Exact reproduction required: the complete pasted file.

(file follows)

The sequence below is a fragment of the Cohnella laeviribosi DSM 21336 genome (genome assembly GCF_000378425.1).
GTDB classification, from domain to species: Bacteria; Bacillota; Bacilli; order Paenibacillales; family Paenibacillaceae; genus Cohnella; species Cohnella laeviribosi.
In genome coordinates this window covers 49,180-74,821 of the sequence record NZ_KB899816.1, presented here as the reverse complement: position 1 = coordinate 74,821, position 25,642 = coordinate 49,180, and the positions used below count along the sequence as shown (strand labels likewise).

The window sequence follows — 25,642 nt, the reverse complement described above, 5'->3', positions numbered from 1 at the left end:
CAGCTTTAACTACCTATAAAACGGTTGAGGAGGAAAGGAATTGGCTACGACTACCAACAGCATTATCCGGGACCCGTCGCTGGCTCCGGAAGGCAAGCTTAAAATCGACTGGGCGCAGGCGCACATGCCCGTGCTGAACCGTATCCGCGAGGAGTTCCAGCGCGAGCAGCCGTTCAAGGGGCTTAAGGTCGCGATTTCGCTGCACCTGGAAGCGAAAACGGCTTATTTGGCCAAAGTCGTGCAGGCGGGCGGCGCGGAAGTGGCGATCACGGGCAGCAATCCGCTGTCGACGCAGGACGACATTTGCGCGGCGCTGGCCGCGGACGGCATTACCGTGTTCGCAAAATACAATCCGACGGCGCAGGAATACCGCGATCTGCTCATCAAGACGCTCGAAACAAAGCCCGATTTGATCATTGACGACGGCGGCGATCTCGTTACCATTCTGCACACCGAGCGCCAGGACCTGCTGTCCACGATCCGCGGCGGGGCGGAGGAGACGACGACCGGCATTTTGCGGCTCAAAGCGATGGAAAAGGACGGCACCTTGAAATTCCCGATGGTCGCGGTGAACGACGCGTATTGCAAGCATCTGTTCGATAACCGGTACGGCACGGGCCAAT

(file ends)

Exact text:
The sequence below is a fragment of the Cohnella laeviribosi DSM 21336 genome (genome assembly GCF_000378425.1).
GTDB classification, from domain to species: Bacteria; Bacillota; Bacilli; order Paenibacillales; family Paenibacillaceae; genus Cohnella; species Cohnella laeviribosi.
In genome coordinates this window covers 49,180-74,821 of the sequence record NZ_KB899816.1, presented here as the reverse complement: position 1 = coordinate 74,821, position 25,642 = coordinate 49,180, and the positions used below count along the sequence as shown (strand labels likewise).

The window sequence follows — 25,642 nt, the reverse complement described above, 5'->3', positions numbered from 1 at the left end:
CAGCTTTAACTACCTATAAAACGGTTGAGGAGGAAAGGAATTGGCTACGACTACCAACAGCATTATCCGGGACCCGTCGCTGGCTCCGGAAGGCAAGCTTAAAATCGACTGGGCGCAGGCGCACATGCCCGTGCTGAACCGTATCCGCGAGGAGTTCCAGCGCGAGCAGCCGTTCAAGGGGCTTAAGGTCGCGATTTCGCTGCACCTGGAAGCGAAAACGGCTTATTTGGCCAAAGTCGTGCAGGCGGGCGGCGCGGAAGTGGCGATCACGGGCAGCAATCCGCTGTCGACGCAGGACGACATTTGCGCGGCGCTGGCCGCGGACGGCATTACCGTGTTCGCAAAATACAATCCGACGGCGCAGGAATACCGCGATCTGCTCATCAAGACGCTCGAAACAAAGCCCGATTTGATCATTGACGACGGCGGCGATCTCGTTACCATTCTGCACACCGAGCGCCAGGACCTGCTGTCCACGATCCGCGGCGGGGCGGAGGAGACGACGACCGGCATTTTGCGGCTCAAAGCGATGGAAAAGGACGGCACCTTGAAATTCCCGATGGTCGCGGTGAACGACGCGTATTGCAAGCATCTGTTCGATAACCGGTACGGCACGGGCCAAT